In today’s post, we wrap up our review of the 24th Annual Art of Motion Picture Costume Design at the Fashion Institute of Design and Merchandising Museum in Downtown Los Angeles. First, because we just can’t let it go, we’ll show one more dress from Crimson Peak :-):
The above dress is worn by Edith in the picnic scene. This outfit is a mashup of various styles, combining a skirt from the mid-1890s with a pigeon-breast waist from the early 1900s. The hat reads early 1900s and while the belt style was correct for most of the period from c. 1890 through 1905, the buckle is somewhat larger than what was historically worn. No doubt the director was attempting to make a point with the oversized-hands buckle.
Below are some scenes from the picnic:
As with Edith’s other dresses, this reads light and airy, a contrast to Lucille Sharp’s dresses. Finally, before moving on, here are some shoes that were produced for the movie for the Edith character to wear:
On the left are the original shoes and on the right are the reproduction. Needless to say, we see the gold theme carried on even with the shoes which are concealed from view most of the time that they’re worn in the movie- talk about attention to detail! 🙂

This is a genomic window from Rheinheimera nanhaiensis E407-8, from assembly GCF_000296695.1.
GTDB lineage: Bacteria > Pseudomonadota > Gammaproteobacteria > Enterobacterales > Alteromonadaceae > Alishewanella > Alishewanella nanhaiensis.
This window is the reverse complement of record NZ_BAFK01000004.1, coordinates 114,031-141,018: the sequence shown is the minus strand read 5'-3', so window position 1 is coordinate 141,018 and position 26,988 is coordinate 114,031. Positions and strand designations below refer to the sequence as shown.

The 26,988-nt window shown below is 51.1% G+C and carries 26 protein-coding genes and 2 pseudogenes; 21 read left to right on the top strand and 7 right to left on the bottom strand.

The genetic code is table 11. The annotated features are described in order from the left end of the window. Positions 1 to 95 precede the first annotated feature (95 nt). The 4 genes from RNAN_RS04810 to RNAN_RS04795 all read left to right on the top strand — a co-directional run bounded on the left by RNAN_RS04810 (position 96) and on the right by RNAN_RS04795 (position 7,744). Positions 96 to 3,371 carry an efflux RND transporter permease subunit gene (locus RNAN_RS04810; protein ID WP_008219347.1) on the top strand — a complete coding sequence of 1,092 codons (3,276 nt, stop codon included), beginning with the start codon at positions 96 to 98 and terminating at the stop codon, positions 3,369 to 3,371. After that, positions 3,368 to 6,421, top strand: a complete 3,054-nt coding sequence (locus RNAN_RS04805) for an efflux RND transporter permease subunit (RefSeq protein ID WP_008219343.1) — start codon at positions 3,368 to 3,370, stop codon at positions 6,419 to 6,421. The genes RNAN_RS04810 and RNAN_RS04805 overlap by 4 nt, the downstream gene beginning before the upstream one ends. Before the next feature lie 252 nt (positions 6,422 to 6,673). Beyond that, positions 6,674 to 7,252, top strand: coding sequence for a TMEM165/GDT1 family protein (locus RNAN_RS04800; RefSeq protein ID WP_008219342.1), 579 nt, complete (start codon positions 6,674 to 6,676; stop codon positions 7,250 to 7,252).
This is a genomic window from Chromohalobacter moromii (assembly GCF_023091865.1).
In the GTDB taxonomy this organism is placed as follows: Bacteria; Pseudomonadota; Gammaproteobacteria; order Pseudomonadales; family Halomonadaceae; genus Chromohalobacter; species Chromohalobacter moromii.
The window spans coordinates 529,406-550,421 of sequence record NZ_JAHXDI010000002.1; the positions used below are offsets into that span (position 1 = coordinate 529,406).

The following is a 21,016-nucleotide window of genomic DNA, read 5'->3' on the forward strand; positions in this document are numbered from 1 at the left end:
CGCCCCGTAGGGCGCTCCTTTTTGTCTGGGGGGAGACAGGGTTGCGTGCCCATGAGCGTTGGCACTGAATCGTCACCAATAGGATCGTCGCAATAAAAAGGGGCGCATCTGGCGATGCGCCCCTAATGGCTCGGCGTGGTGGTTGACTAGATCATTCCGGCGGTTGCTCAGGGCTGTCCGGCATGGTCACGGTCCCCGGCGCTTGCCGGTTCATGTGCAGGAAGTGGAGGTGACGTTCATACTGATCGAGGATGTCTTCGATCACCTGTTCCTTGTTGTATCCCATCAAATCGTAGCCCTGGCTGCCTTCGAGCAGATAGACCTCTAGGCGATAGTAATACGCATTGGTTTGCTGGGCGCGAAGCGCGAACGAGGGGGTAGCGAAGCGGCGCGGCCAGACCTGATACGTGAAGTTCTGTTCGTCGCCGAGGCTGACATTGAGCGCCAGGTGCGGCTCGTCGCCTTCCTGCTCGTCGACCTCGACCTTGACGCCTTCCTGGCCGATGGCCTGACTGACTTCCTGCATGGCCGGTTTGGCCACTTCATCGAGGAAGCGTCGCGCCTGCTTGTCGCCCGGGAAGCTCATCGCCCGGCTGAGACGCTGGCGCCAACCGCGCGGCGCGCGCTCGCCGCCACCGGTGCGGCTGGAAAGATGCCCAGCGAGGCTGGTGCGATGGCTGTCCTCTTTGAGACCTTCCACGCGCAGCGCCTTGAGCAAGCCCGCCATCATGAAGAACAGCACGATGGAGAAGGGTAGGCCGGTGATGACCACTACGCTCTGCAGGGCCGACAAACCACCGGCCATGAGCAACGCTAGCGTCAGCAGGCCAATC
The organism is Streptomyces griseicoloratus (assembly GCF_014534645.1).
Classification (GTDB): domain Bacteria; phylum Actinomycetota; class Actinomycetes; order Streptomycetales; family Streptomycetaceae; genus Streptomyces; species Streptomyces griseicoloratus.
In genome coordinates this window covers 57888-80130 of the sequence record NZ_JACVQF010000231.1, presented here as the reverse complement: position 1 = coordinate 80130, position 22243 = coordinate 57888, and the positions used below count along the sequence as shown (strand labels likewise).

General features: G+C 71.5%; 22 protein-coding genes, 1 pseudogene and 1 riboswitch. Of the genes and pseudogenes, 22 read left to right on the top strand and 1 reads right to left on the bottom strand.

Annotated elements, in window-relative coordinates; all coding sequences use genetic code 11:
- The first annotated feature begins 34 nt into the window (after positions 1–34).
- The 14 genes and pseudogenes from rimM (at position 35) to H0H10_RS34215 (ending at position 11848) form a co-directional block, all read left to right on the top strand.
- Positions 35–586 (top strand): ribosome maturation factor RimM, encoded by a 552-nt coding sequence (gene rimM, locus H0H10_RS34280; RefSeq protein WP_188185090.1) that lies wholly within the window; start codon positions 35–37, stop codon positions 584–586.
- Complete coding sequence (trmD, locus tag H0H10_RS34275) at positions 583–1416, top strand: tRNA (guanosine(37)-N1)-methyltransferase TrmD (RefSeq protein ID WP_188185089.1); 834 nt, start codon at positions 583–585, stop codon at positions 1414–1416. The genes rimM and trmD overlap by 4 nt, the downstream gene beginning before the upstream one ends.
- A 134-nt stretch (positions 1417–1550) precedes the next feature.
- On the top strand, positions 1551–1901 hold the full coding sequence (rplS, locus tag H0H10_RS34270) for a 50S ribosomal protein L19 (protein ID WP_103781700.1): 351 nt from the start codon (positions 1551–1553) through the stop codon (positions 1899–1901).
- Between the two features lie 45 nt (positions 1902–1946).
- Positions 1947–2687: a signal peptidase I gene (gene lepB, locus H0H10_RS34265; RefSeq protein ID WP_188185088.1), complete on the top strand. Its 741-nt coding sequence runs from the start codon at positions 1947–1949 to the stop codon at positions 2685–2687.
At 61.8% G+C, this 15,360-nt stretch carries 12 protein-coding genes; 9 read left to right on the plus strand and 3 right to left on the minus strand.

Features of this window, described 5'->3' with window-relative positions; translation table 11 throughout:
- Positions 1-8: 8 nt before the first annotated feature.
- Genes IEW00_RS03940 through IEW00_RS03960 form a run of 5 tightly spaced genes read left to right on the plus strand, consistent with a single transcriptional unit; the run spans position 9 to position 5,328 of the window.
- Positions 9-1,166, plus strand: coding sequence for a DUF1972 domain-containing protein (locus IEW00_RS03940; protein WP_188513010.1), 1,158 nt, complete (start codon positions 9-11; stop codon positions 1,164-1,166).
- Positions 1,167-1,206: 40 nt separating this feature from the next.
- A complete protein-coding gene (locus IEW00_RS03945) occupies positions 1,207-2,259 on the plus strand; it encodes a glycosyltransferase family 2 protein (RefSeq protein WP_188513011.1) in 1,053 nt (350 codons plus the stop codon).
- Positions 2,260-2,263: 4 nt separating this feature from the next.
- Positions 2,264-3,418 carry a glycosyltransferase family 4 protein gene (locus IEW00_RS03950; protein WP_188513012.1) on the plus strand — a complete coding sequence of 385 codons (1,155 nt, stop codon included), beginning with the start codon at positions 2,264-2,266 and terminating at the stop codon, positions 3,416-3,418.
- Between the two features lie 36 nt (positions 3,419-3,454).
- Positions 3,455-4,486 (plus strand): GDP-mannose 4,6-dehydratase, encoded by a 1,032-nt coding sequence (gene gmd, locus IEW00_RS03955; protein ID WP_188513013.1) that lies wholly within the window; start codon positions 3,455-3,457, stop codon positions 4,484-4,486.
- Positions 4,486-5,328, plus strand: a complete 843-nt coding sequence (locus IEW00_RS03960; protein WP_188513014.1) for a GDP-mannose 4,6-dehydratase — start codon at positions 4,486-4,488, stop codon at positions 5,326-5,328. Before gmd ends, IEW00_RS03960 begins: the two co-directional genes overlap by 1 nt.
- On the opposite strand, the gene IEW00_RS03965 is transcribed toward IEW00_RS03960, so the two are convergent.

Now, for a different type of horror, there is The Revenant:
While we are no expert on the Fur Trapper/Mountain Man Era in American History, we do can appreciate the effort that went into making these costume authentic and “lived in” to even include blood. These are brutal clothes for a brutal period, to be sure, and are definitely not the usual “Mountain Main” costumes of beads and roadkill that one normally associates with movies set in that era.
And for even more contrast, we switch from “man versus nature (and man sometimes)” to “women versus men” in the struggle for women’s right to vote with Suffragette:
The movie, from all accounts, is pretty gritty with the focus was on everyday women who took up the struggle and their clothing reflects that. This is not meant to be pretty or elegant:
What is striking about the costumes from this movie that were on display is the use of a muted color palette. While this is not a surprise, it does provide a contrast to what we usually associate with costuming from a period piece. This movie is definitely on our list of must-sees. 🙂
Thank you all for enduring three days worth of blog posts on movie costumes with a heavy dose of Crimson Peak. It looks like we’ll be acquiring some nee DVDs to watch while we sew. 🙂